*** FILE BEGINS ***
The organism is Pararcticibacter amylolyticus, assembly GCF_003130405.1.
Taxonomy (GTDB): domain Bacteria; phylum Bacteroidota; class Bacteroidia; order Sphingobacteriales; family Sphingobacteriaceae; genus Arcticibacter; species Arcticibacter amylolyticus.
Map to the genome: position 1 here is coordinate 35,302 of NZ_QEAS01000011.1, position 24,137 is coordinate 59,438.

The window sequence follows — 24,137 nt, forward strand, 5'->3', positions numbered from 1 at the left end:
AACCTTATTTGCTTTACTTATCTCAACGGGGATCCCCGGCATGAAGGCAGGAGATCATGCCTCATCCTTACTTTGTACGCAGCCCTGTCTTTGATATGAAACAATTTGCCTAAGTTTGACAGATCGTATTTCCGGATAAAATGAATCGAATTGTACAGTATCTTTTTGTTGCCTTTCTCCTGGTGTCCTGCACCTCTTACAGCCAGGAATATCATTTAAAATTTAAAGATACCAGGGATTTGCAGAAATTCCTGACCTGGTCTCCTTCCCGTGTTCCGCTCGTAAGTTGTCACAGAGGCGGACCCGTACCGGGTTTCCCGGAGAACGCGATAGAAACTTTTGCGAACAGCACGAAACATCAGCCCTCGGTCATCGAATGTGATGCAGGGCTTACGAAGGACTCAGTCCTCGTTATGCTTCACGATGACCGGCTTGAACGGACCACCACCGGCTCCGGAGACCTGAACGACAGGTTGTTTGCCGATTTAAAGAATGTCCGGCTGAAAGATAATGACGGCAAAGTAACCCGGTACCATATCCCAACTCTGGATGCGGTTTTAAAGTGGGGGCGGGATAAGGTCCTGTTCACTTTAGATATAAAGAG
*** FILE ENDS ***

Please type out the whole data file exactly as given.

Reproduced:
The organism is Pararcticibacter amylolyticus, assembly GCF_003130405.1.
Taxonomy (GTDB): domain Bacteria; phylum Bacteroidota; class Bacteroidia; order Sphingobacteriales; family Sphingobacteriaceae; genus Arcticibacter; species Arcticibacter amylolyticus.
Map to the genome: position 1 here is coordinate 35,302 of NZ_QEAS01000011.1, position 24,137 is coordinate 59,438.

The window sequence follows — 24,137 nt, forward strand, 5'->3', positions numbered from 1 at the left end:
AACCTTATTTGCTTTACTTATCTCAACGGGGATCCCCGGCATGAAGGCAGGAGATCATGCCTCATCCTTACTTTGTACGCAGCCCTGTCTTTGATATGAAACAATTTGCCTAAGTTTGACAGATCGTATTTCCGGATAAAATGAATCGAATTGTACAGTATCTTTTTGTTGCCTTTCTCCTGGTGTCCTGCACCTCTTACAGCCAGGAATATCATTTAAAATTTAAAGATACCAGGGATTTGCAGAAATTCCTGACCTGGTCTCCTTCCCGTGTTCCGCTCGTAAGTTGTCACAGAGGCGGACCCGTACCGGGTTTCCCGGAGAACGCGATAGAAACTTTTGCGAACAGCACGAAACATCAGCCCTCGGTCATCGAATGTGATGCAGGGCTTACGAAGGACTCAGTCCTCGTTATGCTTCACGATGACCGGCTTGAACGGACCACCACCGGCTCCGGAGACCTGAACGACAGGTTGTTTGCCGATTTAAAGAATGTCCGGCTGAAAGATAATGACGGCAAAGTAACCCGGTACCATATCCCAACTCTGGATGCGGTTTTAAAGTGGGGGCGGGATAAGGTCCTGTTCACTTTAGATATAAAGAG